Charlie in Taipei
For the first time in my life, I wish I had a video camera. I want to show Taipei traffic in motion to the folks back home; they'll never believe me else. It is an astonishing thing, a field day for chaos theorists. Even to those of us who don't drive, some of the antics of the drivers here provide moments of pure wonder and disbelief; and that's just what they get up to on the road, on the highway, where they're meant to be.
In every other city I've ever been to, the little green man at pedestrian crossings means that the traffic's stopped and it's safe to cross. Not here. In Taipei he means that the traffic's sneaking up behind you, coming round the corner at your back and you can cross at your own risk if you dare to. Sometimes he comes complete with a countdown, a clock ticking off the seconds until the main stream of traffic is unleashed; at those crossings his little legs are animated, and he runs faster and faster as time runs out.
What he doesn't do is warn you to look over your shoulder, you have to remember that yourself. Chances are there's a couple of scooters following you and itching to overtake; pavements are not exactly reserved for pedestrians here, they function as scooter-parks and bike lanes largely. Sometimes more, sometimes taxi lanes too; at least once a day you can reckon to look over your shoulder and see a yellow cab following you over a pedestrian crossing, and then mounting the pavement at your back. It's a joy. At home I get infuriated by cars that park half a wheel on the pavement; here there's just no point, nothing you can do but giggle as the beast creeps along at your heels. Certainly you don't get out of the way. No one ever gets out of the way of anything in Taipei.
Stuff falls from the sky here that is not quite rain. The cars and scooters - two to one, in favour of the scooters - are filthy with it. The whole city is layered with grime; so, inevitably, am I. Taking a shower at the Ritz is kind of like standing under a hot waterfall, which is great; getting your clothes cleaned at the Ritz is kind of like tossing real money on top of the ghost-money in a temple furnace, which is not great (they burn money in the street here too, in little braziers that the shops supply: ghost-money and god-money, silver and gold, because gods need cash as much as ancestors do. Inarguable, really). Luckily there's a laundry round the corner that washes kilos for coins, so that my garb and I are kept equally pristine. Now I need to find a similar service for my lungs; at street level the air is hot petrol and burning toast, and my coughing is spectacular.
Off to a concert tonight: the St Petersburg Symphony Orchestra with Yin Cheng-Zong, courtesy of the Taipei City Government, to whom all thanks are due. Off on my own, though, there and back by taxi with drivers who don't speak English, when my destination is too far to walk and I don't know the way, I can't read the roadsigns, I don't even know what half these shopfronts are for. Anyone who knows me will recognise this as a list of my neuroses.
So getting there was fun. Getting there is always a significant part of the fun, in both the honest and the ironic senses, but like every truism - or so it seems - this one is more true in Taiwan. I had a half-hour's taxi drive in a city that cannot be more than a quarter of an hour in diameter (that traffic again, not only insane but insanely jammed - no one should choose to drive in such conditions, but everyone does), and found myself dropped at the portico of a massive convention centre that was advertising half a dozen colloquia for dentists and not a word (at least, not a word in English) about a concert. I'd been - of course - half convinced all the way that I'd be dumped in the wrong place; now I was sure. And, as so often, I was wrong. A few kind smiles and helping hands (it's the reverse of the does-he-take-sugar principle - people always seem to assume that bewilderment and mild panic equate to a physical disability that requires physical assistance to overcome) led me up a couple of escalators and down a corridor to a hall vast enough to warrant a building of its own, though here it was only a chamber on the fifth floor. That was when total confusion overtook me, as people kept directing me towards my seat and I kept not being able to find it. Turned out that the seat number on the ticket was actually the floor; the row was the seat, the floor the row. Oh, and they started counting in the middle, and even numbers went to the left while odd numbers went to the right. Obvious, really...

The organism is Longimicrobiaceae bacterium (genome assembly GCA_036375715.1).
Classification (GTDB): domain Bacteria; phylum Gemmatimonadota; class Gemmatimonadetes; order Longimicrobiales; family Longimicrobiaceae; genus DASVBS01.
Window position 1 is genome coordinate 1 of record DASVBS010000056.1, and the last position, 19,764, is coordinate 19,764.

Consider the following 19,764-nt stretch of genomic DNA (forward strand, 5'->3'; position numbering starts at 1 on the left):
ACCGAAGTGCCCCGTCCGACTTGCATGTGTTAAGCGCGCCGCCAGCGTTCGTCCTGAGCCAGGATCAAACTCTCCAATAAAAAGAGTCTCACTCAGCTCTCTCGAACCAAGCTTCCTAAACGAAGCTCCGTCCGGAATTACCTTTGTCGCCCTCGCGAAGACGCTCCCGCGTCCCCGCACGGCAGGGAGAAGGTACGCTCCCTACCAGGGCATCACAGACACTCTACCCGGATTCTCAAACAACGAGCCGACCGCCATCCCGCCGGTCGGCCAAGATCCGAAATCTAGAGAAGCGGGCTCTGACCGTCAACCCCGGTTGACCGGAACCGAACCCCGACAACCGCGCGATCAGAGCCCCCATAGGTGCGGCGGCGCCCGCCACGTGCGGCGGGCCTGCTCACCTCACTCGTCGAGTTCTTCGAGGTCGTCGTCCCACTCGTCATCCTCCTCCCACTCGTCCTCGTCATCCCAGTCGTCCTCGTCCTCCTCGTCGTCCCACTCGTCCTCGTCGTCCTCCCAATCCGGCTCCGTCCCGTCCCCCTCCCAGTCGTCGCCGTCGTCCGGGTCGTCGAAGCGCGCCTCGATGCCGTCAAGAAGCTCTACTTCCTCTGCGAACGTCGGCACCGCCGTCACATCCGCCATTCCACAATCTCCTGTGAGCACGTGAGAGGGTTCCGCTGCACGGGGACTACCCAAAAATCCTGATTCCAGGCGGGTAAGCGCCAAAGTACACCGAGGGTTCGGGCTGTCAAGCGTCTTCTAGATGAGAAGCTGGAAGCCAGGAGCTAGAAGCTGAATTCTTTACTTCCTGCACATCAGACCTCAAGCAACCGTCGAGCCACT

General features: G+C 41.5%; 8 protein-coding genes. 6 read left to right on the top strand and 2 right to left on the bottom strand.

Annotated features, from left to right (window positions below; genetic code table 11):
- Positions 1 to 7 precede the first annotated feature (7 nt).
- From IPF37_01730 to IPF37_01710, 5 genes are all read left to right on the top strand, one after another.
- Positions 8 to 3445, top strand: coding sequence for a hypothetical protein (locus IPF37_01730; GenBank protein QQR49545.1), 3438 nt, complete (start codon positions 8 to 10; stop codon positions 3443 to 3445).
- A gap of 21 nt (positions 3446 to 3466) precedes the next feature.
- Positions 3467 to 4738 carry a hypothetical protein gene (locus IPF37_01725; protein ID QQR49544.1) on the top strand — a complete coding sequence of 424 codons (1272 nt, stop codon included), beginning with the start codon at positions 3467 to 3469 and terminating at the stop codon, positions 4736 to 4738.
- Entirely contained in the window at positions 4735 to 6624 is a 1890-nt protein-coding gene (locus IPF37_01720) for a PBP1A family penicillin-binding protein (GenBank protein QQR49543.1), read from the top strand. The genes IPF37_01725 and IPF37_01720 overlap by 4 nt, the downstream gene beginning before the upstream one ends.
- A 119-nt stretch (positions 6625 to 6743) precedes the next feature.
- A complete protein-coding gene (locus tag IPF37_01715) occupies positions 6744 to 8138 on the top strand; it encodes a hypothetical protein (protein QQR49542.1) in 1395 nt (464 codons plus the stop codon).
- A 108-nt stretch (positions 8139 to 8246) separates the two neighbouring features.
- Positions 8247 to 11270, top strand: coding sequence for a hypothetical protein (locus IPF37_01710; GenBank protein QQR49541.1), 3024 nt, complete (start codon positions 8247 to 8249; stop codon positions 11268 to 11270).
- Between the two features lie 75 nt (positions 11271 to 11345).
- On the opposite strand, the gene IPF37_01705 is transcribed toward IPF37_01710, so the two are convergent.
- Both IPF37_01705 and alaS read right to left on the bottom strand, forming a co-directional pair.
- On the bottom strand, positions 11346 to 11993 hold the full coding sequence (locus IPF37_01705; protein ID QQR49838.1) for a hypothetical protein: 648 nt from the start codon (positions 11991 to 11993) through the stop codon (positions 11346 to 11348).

Glinka, Rachmaninov, Shostakovitch. The programme was lyrical and sweeping, spacious and unhurried, with always that sense of the darkness, the fimbulwinter coming - how could it have been more Russian? Well, really only if they enamelled the piano scarlet and painted the Winter Palace inside the lid. So they've done that too, just to make sure we get the message. They might perhaps be regretting the scarlet now, but they can't lose that without damaging the Winter Palace. Besides - as the programme reminds us, being distinctly out of date in its patriotic fervour - Shostakovich was a truly Soviet composer, so this is history incarnate up on the platform there. History incarnadine, of the music and the orchestra and the country too, and how much more Russian can you get...?
By contrast, the lifts at the hotel play Asian remixes of Xmas carols. Thank God they do it quietly.